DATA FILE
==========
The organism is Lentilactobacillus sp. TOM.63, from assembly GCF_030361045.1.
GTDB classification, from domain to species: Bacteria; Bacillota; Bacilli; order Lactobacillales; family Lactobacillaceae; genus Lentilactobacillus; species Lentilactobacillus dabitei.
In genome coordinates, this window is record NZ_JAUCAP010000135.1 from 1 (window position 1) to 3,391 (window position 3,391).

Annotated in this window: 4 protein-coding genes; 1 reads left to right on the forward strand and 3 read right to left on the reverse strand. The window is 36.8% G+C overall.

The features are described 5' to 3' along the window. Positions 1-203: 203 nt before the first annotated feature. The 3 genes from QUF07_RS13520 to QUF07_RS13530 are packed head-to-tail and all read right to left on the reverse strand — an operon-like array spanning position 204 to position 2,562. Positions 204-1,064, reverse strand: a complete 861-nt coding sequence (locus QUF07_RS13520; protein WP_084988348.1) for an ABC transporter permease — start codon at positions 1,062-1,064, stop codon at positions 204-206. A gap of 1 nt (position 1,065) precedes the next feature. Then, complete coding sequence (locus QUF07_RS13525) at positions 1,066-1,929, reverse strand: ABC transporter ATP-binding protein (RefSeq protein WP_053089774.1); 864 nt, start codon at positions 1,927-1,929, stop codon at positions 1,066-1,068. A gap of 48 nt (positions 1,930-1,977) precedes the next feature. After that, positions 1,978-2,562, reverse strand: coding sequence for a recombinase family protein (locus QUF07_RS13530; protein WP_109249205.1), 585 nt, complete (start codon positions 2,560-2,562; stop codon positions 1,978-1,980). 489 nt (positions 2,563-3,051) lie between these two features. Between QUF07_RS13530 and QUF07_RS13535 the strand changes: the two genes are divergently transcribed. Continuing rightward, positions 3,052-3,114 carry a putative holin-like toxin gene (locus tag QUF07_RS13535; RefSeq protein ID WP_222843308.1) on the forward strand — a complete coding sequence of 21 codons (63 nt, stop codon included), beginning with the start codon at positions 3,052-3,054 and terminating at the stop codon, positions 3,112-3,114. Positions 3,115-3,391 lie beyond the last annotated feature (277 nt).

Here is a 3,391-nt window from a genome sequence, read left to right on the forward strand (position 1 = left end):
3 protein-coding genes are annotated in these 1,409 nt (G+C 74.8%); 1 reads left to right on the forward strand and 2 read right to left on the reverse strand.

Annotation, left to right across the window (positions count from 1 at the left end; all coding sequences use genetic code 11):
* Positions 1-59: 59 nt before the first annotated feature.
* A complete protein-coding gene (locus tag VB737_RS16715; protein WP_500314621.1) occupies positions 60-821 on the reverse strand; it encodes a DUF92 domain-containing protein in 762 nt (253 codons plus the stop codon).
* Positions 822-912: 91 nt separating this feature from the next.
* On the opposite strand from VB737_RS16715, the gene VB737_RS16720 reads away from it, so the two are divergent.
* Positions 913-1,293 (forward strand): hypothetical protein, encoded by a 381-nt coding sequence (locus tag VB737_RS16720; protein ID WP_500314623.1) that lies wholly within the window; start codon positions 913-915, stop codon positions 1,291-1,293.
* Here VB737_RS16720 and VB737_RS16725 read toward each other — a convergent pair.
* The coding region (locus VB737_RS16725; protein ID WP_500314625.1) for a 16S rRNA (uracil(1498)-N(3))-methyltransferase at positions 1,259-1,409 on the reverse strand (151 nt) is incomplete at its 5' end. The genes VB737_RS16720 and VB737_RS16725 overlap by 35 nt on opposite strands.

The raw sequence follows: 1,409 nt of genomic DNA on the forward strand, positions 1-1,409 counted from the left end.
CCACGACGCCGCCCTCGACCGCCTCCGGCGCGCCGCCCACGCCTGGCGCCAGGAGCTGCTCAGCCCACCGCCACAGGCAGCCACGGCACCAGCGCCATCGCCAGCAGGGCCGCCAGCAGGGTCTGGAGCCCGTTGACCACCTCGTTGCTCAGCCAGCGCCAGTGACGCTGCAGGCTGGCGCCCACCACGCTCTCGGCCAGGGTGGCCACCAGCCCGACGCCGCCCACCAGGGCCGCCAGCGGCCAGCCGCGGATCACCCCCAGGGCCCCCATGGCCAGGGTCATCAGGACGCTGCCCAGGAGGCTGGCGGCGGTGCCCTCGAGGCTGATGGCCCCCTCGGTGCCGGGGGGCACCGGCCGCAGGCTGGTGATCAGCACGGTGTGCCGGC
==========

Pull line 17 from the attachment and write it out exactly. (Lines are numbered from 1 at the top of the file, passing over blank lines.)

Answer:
CCACGACGCCGCCCTCGACCGCCTCCGGCGCGCCGCCCACGCCTGGCGCCAGGAGCTGCTCAGCCCACCGCCACAGGCAGCCACGGCACCAGCGCCATCGCCAGCAGGGCCGCCAGCAGGGTCTGGAGCCCGTTGACCACCTCGTTGCTCAGCCAGCGCCAGTGACGCTGCAGGCTGGCGCCCACCACGCTCTCGGCCAGGGTGGCCACCAGCCCGACGCCGCCCACCAGGGCCGCCAGCGGCCAGCCGCGGATCACCCCCAGGGCCCCCATGGCCAGGGTCATCAGGACGCTGCCCAGGAGGCTGGCGGCGGTGCCCTCGAGGCTGATGGCCCCCTCGGTGCCGGGGGGCACCGGCCGCAGGCTGGTGATCAGCACGGTGTGCCGGC